Issue fourteen

R35R120


Back Cover

Epic adventures. We dream about them, save for them – plan for them months in advance. For many of us, getting out of our comfort zone and seeing how the rest of the world lives is a form of escapism. It brings us down to earth to appreciate the communities just out of our reach and the realities they face every day. The real question is, what is ethical and responsible when dealing with tours or experiences of this nature? Is it giving humanity a glimpse into the lives of the poor? To draw compassion and support for the injustices they face? Or are we in actual fact abusing poverty for our own pleasure? Sure, you can say township tourism plays a vital role in highlighting tourism attractions with a focus on culture and heritage in areas not adequately explored. But is it right?
It is sometimes speculated that the origin of township tourism started when an enterprising person started hosting tours in Rio de Janeiro, Brazil, for those tourists who wanted to experience the notorious favelas. Fast forward a few decades and township tourism has become a legitimate and accepted way for tourists to break away from luxury five-star hotels, albeit for some hours, and go on guided tours through some of the lesser known parts of world cities. However, can this form of tourism be used to uplift unemployment?

In this edition, we get to explore a new perspective on the way we travel. At what point do we draw the line when we visit a community, enter their homes and take pictures of them like we would an animal on safari? On page 64, we looked at both sides of the coin – “cultural immersion or poverty touting”.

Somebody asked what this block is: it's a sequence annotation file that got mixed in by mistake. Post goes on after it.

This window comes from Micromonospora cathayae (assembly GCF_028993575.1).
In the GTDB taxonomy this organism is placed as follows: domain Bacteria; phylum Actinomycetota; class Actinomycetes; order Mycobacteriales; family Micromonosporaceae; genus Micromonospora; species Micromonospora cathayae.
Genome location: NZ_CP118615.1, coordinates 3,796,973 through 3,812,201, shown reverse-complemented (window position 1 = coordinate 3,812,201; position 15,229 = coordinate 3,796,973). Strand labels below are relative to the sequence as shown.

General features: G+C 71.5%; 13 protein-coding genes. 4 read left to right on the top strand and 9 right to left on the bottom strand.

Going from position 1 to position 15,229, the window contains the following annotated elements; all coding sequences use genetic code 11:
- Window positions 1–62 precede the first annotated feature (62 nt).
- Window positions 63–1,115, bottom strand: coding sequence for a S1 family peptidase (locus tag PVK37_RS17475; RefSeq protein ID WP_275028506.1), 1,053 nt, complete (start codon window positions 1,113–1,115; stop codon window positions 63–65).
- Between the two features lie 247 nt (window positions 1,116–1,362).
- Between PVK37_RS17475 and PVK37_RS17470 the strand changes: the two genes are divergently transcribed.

Much focus has been on Airbnb’s ability to become a new kind of online travel agency and a major disrupter to the traditional hotel industry, especially after a recent announcement from Airbnb that bookings in Nigeria have increased by 213% as of June 2018, with Ghana and Mozambique coming in second and third, what does this mean for hoteliers in Africa? Should hoteliers feel threatened by this? Check out more details on page 50.

Mapaseka Sekgala – a new addition to our editorial team, had lots of fun exploring the Seychelles and Tsitsikamma. She bungee jumped from the world’s highest commercial bungee, giving details into her adventures on pages 20 and 35. In another special feature, Martin Chemhere, in his piece, looked at Ethiopia on the path to becoming the next China on page 62. Rwanda has rolled out the East African Community (EAC) electronic passport in an effort to boost faster border clearance. Check out more details on page 82.

We have added a few more segments to your favourite magazine as requested by you our readers. Our ultimate goal at Nomad Africa is to change the narrative of the world’s perception of the African continent, showcase to the world what the beautiful continent has got to offer and in so doing, encourage more Africans to explore their own continent. This is a noble course which we can only achieve with your continuous support.

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Single issue Digital, Single issue Print, 6 months issue Digital, 6 months issue Print, 1 year issue Digital, 1 year issue Print

Publisher

2414 Publishing Limited

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